Hindus who worship Shiva as their primary god are known as Shaivites.


3. Lakshmi

One of the most popular goddesses of Hindu mythology, Lakshmi gets hers name from the Sanskrit word ‘lakshya’, meaning ambition or purpose. Lakshmi is the goddess of wealth, prosperity and purity and is the associate of Vishnu.

Lakshmi is believed to reside in places of hard work, and sincerity, However, the goddess leaves whenever an individual is overcome with greed or malice or when these qualities are not evident anymore. Hindus believe Sita is an incarnation of Lakshmi. Hence, they worship the goddess of prosperity primarily during Diwali, which commemorated the Hindu epic Ramayana.

Gods and goddesses of hinduism
Goddess Lakshmi. Wikimedia

Lakshmi is widely represented as an enchanting woman with four arms, settled or standing on a lotus flower.

Devout Hindus worship Lakshmi at temples and inside homes alike, and believe worshipping her with utmost sincerity blesses an individual with success and fortune.


4. Ganesha

The pot bellied, elephant-headed god Ganesha, also known as Ganpati, Vinayak and Binayak, is the son of Shiva and Parvati. one of the most popular gods and goddesses of Hinduism, Ganesha is revered as the remover of all obstacles, which is why his presence is first acknowledged before beginning any new work.

The lord of success and wealth, Ganesha is also the patron of knowledge and learning; devotees believe he wrote down parts of the Hindu epic Mahabharata with his broken tusk.

gods and goddesses of hinduism
Ganesh Puja. Wikimedia

Ganesha is typically depicted as a pot-bellied, elephant-headed red colored god, with four arms and a broken tusk. This head is believed to characterize the atma or the soul and the body represents the maya or mankind’s earthly existence. The rats, which can gnaw their way through every hardship, are believed to symbolize Ganesha’s ability to destroy all obstacles.

Lord Ganesha is shown riding mouse, which can gnaw their way through every hardship, are believed to symbolize Ganesha’s ability to destroy all obstacles.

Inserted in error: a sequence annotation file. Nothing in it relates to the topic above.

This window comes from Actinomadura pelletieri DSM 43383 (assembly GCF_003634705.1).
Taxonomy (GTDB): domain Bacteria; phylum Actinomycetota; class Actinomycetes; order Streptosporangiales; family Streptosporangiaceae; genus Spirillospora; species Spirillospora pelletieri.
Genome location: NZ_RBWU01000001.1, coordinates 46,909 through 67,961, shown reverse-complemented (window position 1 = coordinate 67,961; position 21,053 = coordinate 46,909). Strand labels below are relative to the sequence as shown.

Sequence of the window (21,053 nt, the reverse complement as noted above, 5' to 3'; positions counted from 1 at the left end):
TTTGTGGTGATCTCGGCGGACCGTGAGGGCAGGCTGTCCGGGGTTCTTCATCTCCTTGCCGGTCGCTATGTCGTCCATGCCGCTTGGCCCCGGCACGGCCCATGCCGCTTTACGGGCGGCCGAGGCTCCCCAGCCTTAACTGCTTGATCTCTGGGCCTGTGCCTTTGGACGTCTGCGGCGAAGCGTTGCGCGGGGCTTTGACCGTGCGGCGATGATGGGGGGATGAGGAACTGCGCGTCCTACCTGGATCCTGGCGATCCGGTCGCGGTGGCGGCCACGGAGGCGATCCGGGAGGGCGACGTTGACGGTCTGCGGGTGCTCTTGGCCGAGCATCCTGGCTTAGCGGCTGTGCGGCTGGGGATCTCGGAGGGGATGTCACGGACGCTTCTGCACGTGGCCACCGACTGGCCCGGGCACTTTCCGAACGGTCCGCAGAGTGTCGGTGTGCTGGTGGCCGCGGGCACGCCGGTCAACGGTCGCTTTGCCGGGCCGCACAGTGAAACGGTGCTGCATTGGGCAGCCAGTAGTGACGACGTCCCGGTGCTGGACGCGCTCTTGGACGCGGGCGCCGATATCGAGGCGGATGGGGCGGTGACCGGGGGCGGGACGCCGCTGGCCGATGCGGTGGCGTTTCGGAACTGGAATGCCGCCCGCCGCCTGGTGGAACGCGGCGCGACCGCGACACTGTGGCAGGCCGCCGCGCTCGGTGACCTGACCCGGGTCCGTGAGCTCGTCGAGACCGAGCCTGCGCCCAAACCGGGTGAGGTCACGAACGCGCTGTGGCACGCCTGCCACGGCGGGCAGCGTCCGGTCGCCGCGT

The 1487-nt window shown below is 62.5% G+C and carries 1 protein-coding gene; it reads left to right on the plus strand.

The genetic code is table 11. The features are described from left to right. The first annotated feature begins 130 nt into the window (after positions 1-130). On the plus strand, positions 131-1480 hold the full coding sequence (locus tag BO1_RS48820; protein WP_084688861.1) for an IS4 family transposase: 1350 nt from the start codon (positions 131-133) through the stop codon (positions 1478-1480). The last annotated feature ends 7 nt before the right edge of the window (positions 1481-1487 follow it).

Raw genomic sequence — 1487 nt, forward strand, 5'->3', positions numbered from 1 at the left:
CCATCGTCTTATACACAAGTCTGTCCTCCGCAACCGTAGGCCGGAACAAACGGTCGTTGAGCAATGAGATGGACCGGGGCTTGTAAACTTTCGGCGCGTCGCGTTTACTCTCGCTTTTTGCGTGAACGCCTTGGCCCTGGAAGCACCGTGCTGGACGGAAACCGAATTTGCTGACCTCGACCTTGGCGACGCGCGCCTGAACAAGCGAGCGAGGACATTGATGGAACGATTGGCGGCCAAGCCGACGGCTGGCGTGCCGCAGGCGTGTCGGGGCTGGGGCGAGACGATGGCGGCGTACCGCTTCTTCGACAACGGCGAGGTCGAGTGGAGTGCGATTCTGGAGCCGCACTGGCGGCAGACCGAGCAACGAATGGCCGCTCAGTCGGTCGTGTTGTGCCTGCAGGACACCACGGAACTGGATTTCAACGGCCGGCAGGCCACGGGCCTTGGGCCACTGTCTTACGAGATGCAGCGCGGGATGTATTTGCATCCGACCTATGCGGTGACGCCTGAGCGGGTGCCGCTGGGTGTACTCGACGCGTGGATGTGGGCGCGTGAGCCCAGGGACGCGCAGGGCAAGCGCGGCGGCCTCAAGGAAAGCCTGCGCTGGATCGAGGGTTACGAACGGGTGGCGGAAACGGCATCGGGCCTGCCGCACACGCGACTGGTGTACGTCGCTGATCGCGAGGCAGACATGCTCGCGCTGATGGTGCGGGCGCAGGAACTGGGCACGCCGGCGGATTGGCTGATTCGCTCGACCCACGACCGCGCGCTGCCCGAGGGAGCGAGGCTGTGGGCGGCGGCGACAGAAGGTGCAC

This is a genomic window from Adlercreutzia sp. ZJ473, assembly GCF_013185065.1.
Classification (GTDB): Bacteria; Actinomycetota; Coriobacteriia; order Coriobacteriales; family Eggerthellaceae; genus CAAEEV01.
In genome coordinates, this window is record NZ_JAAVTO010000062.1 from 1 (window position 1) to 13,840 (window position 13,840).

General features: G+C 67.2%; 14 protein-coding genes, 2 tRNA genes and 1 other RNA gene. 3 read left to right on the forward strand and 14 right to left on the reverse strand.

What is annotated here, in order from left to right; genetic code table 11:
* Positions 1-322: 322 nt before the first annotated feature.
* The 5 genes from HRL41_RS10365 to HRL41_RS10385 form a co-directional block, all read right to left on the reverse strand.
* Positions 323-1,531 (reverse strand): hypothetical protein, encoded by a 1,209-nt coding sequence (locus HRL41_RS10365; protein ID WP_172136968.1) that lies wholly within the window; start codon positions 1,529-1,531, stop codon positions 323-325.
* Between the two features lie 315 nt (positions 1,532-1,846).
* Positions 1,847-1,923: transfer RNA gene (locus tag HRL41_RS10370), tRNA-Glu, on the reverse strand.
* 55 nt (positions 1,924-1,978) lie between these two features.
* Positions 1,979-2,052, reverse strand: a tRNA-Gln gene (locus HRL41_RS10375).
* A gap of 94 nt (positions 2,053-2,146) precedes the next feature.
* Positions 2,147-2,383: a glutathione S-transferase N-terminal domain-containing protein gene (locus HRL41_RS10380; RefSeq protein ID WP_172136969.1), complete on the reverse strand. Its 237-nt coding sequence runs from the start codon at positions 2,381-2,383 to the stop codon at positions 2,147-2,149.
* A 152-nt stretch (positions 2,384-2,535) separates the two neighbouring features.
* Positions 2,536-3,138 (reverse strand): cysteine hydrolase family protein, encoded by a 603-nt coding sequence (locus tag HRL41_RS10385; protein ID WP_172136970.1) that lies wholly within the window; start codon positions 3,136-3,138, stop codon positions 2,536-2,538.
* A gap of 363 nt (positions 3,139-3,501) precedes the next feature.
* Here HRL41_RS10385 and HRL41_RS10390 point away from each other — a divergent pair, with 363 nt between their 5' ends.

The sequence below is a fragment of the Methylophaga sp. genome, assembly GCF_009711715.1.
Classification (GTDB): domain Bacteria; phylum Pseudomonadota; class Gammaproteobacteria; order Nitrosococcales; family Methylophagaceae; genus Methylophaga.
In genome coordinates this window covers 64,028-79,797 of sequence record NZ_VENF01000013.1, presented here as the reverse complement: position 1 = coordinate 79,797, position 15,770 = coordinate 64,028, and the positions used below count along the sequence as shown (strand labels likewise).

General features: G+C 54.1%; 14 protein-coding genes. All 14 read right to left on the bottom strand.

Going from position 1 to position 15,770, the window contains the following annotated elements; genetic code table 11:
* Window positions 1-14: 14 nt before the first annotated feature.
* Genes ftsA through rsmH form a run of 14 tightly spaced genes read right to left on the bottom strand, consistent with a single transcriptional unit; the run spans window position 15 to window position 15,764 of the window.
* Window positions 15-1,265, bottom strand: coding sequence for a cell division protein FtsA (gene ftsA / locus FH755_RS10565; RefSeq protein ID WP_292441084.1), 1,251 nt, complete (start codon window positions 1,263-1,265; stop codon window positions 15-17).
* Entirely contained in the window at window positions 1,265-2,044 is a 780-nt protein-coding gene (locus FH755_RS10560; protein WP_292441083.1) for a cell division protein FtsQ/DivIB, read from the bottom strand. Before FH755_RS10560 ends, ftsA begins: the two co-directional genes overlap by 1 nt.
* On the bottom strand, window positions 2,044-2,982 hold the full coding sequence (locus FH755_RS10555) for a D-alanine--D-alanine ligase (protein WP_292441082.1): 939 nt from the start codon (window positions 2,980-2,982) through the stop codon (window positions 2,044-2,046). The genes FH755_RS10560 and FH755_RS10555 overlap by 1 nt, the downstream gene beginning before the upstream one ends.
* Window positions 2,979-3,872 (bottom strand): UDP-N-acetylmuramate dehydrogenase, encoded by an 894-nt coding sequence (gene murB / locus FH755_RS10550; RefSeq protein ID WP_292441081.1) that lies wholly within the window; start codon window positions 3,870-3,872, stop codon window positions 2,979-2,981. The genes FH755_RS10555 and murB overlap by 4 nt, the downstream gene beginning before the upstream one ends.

5. Krishna

Believed to be the most popular and the most powerful avatar of Vishnu, Krishna is revered as the Supreme Being or the Purana Purushottam out of a list of several hundred gods and goddesses of Hinduism, by several devout Hindus. One of the most loved and mischievous gods, Krishna means ‘black’ and can be believed to denote mysteriousness.

In Hinduism, Krishna takes several different roles- that of a hero, leader, protector, philosopher, teacher and a friend and is believed to have lived on earth between 3200 – 3100 BC. His birth is widely celebrated on the midnight of Ashtami during the month of Shravan, and is called Janmashthami.

gods and goddesses of Hinduism
Picture of idols of Lord Krishna and Radha, decorated for Janmashtami. Wikimedia

Stories of Krishna’s birth, childhood and youth and widely read and circulated, with every mother wanting to have a child like him. His raas with Radha is also remembered widely.

Krishna is held with utmost reverence for his role as the charioteer of Arjuna, as explained in the Mahabharata. It was in the middle of this war that Krishna delivered his famous advice about ‘Nishkam Karma’ which propagated action without attachment, which formed the basis of the Bhagwat Gita.

Krishna is extremely fond of white butter and there are several stories about how he stole butter from gopis throughout his childhood. He is depicted as a dark and extremely handsome, usually depicted with a flute which he used for its seductive powers.


6. Ram

Maryada Purushottam Ram is the ideal avatar of Vishnu. An epitome of chivalry, virtues and ethical demeanor, Ram is the seventh incarnation of Vishnu who is believed to have taken birth to eradicate all evils from the world.

gods and goddesses of Hinduism
Ram Darbar. Wikimedia